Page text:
Brighton Rock

W.S.Slater And Co.

Depending on where you grew up, you might have a different idea about what is a traditional candy. In Japan you may see a traditional treat as a red bean and jelly treat. In the Mediterranean you might look at halva as traditional, but in many western countries people often look at rock candy as one of the a-typical traditional candy. Most traditional candies are simple, and this is truly a simple candy. Some might call them old-timey as well, either as a compliment or an insult.

This rock candy is from the British coastal city of Brighton, I bought it on a peer on a cool wet day so it pretty much makes this the most traditionally British treat one could imagine. I think I'll give it a fairly high mark in novelty, after all just remembering the moment I bought it fills me with a sense of nostalgia. Not to mention rock candy was original when it was created, even though now it's pretty much available all over the world. Sure, it didn’t originate on this spot, or even in Brighton, but I’m sure at some point at some time it was a novelty here.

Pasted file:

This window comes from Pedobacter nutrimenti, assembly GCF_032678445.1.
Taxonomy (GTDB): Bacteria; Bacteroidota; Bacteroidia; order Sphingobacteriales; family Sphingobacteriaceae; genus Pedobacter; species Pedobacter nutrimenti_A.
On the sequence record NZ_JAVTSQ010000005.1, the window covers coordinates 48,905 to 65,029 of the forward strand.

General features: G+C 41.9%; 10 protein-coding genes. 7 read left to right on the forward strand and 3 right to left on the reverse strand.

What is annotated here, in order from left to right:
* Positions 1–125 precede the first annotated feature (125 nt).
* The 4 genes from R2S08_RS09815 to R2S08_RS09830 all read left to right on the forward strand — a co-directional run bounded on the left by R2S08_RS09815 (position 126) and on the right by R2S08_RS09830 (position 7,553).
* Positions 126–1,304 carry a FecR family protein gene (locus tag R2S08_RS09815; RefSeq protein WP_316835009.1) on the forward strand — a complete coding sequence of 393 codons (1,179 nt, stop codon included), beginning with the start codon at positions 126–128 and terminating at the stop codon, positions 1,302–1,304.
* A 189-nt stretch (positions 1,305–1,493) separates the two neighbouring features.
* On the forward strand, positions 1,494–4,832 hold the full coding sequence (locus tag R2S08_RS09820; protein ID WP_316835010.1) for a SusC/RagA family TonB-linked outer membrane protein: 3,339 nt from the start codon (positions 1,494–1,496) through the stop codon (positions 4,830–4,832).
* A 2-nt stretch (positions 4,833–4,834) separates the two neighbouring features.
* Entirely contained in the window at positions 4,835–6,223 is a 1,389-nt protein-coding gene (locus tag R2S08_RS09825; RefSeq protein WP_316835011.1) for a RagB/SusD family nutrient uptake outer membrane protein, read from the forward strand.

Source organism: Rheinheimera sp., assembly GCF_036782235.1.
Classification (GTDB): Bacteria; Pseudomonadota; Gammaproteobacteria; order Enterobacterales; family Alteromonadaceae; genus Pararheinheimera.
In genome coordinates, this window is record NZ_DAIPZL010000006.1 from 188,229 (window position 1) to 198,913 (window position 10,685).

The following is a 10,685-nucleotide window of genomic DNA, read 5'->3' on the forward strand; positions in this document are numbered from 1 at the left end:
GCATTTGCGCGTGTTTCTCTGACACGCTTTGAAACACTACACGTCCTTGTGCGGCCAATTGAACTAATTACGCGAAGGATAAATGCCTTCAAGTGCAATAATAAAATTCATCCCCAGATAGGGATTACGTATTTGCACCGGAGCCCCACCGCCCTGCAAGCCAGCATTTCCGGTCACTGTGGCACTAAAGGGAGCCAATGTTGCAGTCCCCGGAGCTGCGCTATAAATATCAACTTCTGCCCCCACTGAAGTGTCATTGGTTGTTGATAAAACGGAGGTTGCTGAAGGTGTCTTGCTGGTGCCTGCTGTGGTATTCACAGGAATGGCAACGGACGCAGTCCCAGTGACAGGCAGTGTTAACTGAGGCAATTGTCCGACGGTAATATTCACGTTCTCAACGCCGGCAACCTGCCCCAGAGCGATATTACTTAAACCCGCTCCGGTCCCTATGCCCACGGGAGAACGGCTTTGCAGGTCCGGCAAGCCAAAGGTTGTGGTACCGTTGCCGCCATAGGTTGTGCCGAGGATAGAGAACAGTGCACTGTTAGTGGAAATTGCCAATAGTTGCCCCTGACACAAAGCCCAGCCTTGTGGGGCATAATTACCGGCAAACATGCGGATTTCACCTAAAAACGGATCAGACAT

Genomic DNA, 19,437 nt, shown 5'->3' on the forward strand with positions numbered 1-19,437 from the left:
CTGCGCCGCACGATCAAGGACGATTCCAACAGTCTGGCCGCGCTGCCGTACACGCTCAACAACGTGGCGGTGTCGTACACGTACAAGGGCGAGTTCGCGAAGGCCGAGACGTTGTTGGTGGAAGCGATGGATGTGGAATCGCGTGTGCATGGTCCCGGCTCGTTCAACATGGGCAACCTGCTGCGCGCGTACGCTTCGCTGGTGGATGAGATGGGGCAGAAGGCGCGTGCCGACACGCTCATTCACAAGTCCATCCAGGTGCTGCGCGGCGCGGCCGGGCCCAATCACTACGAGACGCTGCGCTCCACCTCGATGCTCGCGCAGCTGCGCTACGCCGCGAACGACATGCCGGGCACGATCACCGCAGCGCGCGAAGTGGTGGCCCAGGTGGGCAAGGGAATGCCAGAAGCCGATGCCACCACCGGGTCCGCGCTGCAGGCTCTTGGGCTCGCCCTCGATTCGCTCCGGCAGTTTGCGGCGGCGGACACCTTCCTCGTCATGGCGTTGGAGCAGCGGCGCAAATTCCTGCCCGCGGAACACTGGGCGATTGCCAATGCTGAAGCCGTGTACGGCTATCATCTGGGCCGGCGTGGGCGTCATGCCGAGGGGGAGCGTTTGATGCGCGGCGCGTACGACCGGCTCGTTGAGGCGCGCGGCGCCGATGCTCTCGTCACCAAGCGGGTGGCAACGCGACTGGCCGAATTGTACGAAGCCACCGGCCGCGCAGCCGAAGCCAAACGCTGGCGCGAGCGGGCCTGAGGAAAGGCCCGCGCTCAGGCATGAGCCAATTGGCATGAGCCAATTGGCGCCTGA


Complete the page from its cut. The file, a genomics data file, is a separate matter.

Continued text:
The next two scores are a little easier to score. It tastes fine, a little minty and fairly sweet. The texture is fine as well, although when it gets old it also gets a little chewy and this stick isn't that fresh.

I guess what I'm saying is, if you go to Brighton you really should get yourself a stick of Brighton Rock. If you don't go to Brighton, you don't really need to eat Brighton Rock.